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Dining Table Buying Guide

Dining Table Buying Guide

Table Buying Guide

The family dining table is the one piece that may last you a lifetime and be part of various houses and different decorating schemes. The advice is to buy a table that you love and of the best quality your budget can afford.
Before you sit down to view the dining tables in our range it is useful to know the answers to the following:

Budget – how much do you want to spend?
Family – how many people should it seat?
Space – how big is your dining room? Each edge should have 48 inches between the table and the wall for ease of use.
Lifestyle – do you want an informal or formal look? Grand dinner parties or cosy suppers?
Usage – will you use the table for other activities? Study, arts and crafts, this may affect the colour and finish of the table you choose.
Special Features – do you have a dual purpose? A small table for your family that has extra leaves for extending when you have dinner parties?

Size

Your table should be scaled appropriately for your room, allow space for seating and circulation around the table.
The general rule is to leave 48 inches between the edge of the table and the nearest wall or piece of furniture, you could leave as little as 24 inches if there is no need to pass behind the table.

Capacity

Know how many people your table will cater for. Few people spread out on a large table can lack atmosphere. If you entertain frequently, think about a rectangular table that can seat many as well as considering tables with extra leaves for those special occasions. Each person requires 24 inches width to be sat comfortably.

Shape

Different shapes have their own advantages and one shape may be more suited to your needs:
Rectangular: this shape emphasises a room’s length and seats more people, a large rectangular table would be the main feature of the room and extra chairs can be stored elsewhere for larger parties.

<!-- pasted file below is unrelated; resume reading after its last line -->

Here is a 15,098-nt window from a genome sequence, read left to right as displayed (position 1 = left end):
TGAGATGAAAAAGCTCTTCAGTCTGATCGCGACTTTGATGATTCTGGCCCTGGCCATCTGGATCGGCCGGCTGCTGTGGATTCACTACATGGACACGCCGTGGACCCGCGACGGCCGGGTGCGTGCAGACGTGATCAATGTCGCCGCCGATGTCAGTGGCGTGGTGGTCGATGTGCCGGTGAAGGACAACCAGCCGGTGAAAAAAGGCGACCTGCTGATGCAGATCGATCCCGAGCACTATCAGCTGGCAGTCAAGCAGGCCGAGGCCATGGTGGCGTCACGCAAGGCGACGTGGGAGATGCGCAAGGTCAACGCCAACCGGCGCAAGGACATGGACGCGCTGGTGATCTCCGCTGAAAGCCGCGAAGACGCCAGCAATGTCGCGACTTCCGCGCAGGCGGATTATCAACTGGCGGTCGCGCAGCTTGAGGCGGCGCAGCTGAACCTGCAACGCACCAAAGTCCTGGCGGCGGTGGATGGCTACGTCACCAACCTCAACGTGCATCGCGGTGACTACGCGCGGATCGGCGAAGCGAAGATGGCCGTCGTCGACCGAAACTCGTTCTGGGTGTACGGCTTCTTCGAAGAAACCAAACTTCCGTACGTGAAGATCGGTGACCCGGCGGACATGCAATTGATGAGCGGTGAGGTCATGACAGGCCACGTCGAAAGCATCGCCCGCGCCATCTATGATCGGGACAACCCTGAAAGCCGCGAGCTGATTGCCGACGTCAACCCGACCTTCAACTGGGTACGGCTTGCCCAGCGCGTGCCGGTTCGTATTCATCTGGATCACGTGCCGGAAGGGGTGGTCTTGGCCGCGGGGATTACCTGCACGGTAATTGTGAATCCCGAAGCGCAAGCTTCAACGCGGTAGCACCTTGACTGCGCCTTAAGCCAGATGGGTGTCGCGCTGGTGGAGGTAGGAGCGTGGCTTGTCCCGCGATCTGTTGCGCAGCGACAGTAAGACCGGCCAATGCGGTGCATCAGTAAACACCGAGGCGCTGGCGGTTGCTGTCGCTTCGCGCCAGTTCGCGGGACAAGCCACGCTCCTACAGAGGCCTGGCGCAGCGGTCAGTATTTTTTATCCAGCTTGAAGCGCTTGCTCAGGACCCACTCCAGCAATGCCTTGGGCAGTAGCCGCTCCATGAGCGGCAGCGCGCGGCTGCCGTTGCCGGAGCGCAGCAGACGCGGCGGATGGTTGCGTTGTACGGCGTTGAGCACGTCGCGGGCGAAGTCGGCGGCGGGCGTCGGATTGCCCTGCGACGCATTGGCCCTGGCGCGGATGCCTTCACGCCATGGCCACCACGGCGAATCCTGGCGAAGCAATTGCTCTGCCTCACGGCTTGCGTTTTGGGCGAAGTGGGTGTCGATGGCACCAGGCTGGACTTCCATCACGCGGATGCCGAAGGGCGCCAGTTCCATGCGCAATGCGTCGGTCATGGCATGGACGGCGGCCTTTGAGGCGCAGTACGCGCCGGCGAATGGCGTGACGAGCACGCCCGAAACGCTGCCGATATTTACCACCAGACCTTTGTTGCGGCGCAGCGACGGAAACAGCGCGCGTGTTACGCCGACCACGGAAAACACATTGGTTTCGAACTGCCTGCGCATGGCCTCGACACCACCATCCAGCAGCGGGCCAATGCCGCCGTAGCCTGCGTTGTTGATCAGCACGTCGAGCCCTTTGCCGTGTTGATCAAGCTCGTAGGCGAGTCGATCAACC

Circular: great for conversation, as every person can see each other and is conducive to a warm atmosphere. Be aware that circular tables are not the most space efficient.
Square:excellent for intimacy and very good for small spaces as they can be tucked away when not needed.

Material

Choose a wood that is echoed in furniture used elsewhere to co-ordinate and balance the room.
Different woods have different feels and grains. Oak and ash feel more formal and as a slow grown wood they have variations in grain and colour that give each piece unique characteristics. These slow grown woods are particularly durable even in contact with moisture.
Pine and other quick grown woods have a more informal feel which can add light and a modern edge to a room. Especially useful in smaller places that would benefit from a simpler, lighter look.

Extending Tables

Extra leaves that are elegantly disguised beneath the table can then be used to extend the length of the table when necessary. The quality is uncompromised, the extra leaves are made to the same standards.
Extending tables are useful for hosting dinner parties, as they can be returned to their smaller size for everyday use, giving you more room when you need it.
To maintain the colour quality of extending tables, it is suggested especially with darker woods, to ensure the table is kept out of direct sunlight for long periods of time, to ensure an even colour across the fully extended table.